Meal Frequency- What's enough?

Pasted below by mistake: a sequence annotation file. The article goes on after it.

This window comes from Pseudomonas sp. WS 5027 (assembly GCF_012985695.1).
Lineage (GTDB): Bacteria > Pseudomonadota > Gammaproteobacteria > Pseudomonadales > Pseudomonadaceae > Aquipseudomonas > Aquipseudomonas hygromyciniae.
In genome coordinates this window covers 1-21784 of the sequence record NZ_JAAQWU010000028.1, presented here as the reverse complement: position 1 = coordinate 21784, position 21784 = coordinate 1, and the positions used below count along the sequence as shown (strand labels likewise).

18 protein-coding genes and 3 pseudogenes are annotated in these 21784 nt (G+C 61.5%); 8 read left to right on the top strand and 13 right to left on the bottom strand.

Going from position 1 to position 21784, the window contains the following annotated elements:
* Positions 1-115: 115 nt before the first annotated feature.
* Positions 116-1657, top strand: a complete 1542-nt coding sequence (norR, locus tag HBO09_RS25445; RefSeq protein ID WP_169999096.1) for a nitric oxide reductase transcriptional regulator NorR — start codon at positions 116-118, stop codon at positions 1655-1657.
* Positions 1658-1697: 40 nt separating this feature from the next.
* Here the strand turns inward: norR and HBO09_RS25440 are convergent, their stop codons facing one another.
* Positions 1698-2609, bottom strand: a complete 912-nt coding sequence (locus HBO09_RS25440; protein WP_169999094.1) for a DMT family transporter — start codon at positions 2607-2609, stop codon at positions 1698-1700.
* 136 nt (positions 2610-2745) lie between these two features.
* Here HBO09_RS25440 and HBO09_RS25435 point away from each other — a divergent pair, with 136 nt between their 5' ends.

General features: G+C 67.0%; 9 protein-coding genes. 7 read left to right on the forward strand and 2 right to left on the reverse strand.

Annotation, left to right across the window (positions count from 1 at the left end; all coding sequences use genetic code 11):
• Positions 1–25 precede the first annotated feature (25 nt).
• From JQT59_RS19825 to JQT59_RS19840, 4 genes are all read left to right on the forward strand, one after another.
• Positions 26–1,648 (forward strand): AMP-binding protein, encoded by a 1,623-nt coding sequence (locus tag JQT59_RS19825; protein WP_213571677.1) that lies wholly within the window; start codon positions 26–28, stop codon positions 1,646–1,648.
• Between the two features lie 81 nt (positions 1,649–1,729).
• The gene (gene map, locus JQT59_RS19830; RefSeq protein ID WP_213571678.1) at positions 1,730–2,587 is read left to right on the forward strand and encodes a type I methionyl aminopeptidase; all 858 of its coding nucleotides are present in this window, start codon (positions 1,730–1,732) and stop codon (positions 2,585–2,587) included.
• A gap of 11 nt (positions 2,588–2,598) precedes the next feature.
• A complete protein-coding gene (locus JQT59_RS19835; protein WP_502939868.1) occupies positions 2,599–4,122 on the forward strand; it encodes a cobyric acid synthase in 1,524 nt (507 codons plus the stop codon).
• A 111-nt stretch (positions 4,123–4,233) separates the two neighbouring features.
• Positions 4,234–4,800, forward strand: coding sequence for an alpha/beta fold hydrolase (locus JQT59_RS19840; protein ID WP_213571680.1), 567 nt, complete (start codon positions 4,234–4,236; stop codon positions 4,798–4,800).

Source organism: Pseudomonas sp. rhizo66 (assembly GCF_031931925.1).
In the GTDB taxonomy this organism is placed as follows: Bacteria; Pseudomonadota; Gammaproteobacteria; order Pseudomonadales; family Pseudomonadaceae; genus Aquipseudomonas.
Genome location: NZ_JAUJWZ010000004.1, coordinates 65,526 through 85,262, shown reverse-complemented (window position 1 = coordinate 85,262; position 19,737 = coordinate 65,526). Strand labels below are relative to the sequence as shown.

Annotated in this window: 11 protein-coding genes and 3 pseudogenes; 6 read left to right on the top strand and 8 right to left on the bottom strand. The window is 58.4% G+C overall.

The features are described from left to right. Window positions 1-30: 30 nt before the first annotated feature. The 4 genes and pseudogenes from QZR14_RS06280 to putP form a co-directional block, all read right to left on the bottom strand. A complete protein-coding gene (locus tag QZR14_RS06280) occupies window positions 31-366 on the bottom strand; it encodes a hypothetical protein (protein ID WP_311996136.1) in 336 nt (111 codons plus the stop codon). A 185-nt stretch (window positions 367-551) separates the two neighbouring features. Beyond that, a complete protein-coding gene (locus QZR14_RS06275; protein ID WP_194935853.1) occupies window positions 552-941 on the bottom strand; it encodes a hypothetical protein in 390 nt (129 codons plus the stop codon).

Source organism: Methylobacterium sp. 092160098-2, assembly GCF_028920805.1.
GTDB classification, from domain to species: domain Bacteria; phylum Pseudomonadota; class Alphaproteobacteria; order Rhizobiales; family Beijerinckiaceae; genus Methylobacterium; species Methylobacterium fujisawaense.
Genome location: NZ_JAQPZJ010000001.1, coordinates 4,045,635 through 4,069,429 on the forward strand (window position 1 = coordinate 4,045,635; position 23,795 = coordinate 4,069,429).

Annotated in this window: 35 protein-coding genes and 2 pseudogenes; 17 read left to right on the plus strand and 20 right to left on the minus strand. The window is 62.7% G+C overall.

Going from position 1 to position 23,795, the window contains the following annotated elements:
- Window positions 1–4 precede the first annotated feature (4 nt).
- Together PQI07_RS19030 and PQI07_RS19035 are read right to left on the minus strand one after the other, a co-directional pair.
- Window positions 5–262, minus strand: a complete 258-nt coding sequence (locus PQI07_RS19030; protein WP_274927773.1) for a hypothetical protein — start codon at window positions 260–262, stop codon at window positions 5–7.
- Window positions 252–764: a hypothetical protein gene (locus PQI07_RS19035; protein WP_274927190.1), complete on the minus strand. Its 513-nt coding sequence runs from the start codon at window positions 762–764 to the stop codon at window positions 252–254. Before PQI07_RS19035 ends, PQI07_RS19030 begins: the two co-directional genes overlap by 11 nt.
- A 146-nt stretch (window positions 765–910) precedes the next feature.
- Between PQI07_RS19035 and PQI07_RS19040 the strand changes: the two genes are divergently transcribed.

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 width=Meal Frequency is based on metabolism. Metabolism is a complex idea to understand with all the science behind it. From the aspects of cellular respiration, ATP production, electron transport chain, glycolysis, Kreb’s cycle, etc. You have to think of it as your metabolism being a camp fire, and the food you ingest being the wood needed for the fire to burn. As you feed your body you are adding wood to your fire. When you add wood to a fire, the fire grows and burns hotter, and if you keep adding wood to this fire periodically, it will take longer to burn out. This illustrates that the more frequent you eat, the more active your metabolism becomes. Now before you start eating everything in your house and have 10 huge meals per day, you need to also think about calories and relate your caloric intake amount to the amount of wood that can be used. For instance, you have a specific amount of calories needed per day for maintenance, fat loss, and/or weight gain. So that specific number is the amount of wood that can be used for each day. If you use up all of your wood too quickly you will eventually need more wood to keep the fire burning which will mean more calories added to your day. If you don’t use all of your wood, your fire will not burn at its full potential or may even eventually burn out. Now you need to take into consideration that each day will be broken down into around 6 to 8 meals (this depends on what time you choose to throw yourself out of bed in the morning). From these 6 to 8 meals, or times to put wood into your fire, you need to spread out the amount of wood used each time so you will be able to feed your fire 6 to 8 times without running out of/or not using all of your wood. For example, if your caloric intake is 3000 calories per day then that is the number you need to strive for. What you do next is divide that 3000 into 6 meals and you get 500 calories to spend per meal. Every meal will not consist of the same amount of calories (as I will explain), so planning ahead of time is crucial in developing a system that works best for you. The daily caloric intake will vary from person to person depending on Basal Rate Metabolism, your Somatotype, your age, height, weight, and all of those fun calculations to give that precise number we all long for. The thing is, you can find all of those calculations via the internet and be able to figure out around what your body needs. For now, you need to lay down a foundation. Figure out the time you work, the times you can eat, the time you will train and divide the day into 3 hours sections. This meaning that if you wake up at 5:30am and have breakfast at 6am (meal 1), then three hours later (at 9am) will be meal 2. From there every three hours (12pm/3pm/6pm/9pm) will be the times for your other meals. Obviously the world doesn’t work that easily, so it’s up to you to make sure you get as close to that 3 hour mark as possible. Even if you have to put some meals 2 hours apart and other 4 hours apart, try to get it as close as possible that’s yet still convenient for you. There are certain times of the day that call for more calories than others. For instance, your meal 1 should be full in complex carbohydrates, proteins, and fats with a substantial amount of calories to start your day off. Coming off a fast calls for a good supply of calories and nutrients to help provide energy for the day ahead. Compared to meal 1, your meal 6 will be significantly reduced in the number of calories as well as the carbohydrates. Your pre-workout meal should be consumed about an hour before you workout, and should be rich in protein and fat. Most days I choose not to add carbohydrates, but when I’m feeling sluggish I do not hesitate to throw some into the mix. I usually use rice cakes covered in a tablespoon or two of Almond Butter. I am not against carbohydrates pre-workout, I just feel as if I ingest enough in my previous meals. Your PWO shake, as stated before, should be high in protein and carbohydrates. There are other supplements to add to the shake but that will be discussed in the supplement section. Now depending on what time of day you train, your post work out meal (the meal following your shake) should be consistent with your protein, carbohydrates, and fats. This meal should be consumed an hour after your shake, unless you train late at night, then you won’t need this meal to be as heavy on the carbohydrate and fat intake. What I am trying to get across to you is that you should have an understanding of which meals need which macronutrients. By this I mean, when to load up on carbs (early meals and PWO) and when to stay away from them (later meals), when to take in fats (early meals and pre-workout), and when to load up on protein (PWO and meal 1) and when to keep the protein consistent (every other meal).  When that’s all figured out, only then you can break down which meals need what and at what time do they need to be consumed. The main concept here is that you need to be sure to spread out your meals evenly, and meet the requirements of your caloric intake and the percentages of your macronutrients.   Vincent Russo, 25 years old from Kenilworth NJ. Has a BA in Biology from Fairleigh Dickinson University in Madison NJ. A Team Athlete, Silver Model, High School Football Coach, Substitute Teacher, Waiter/bartender. Was a top 5 finalist out of 500 guys for's 2012 BodySpace Spokes Model.  Competes in the Men's Physique category where in recent competitions placed 2nd in NPC East Coasts (Nov. 2011), and 3rd in's BodySpace Spokes model competition (LA Fit Expo 2012).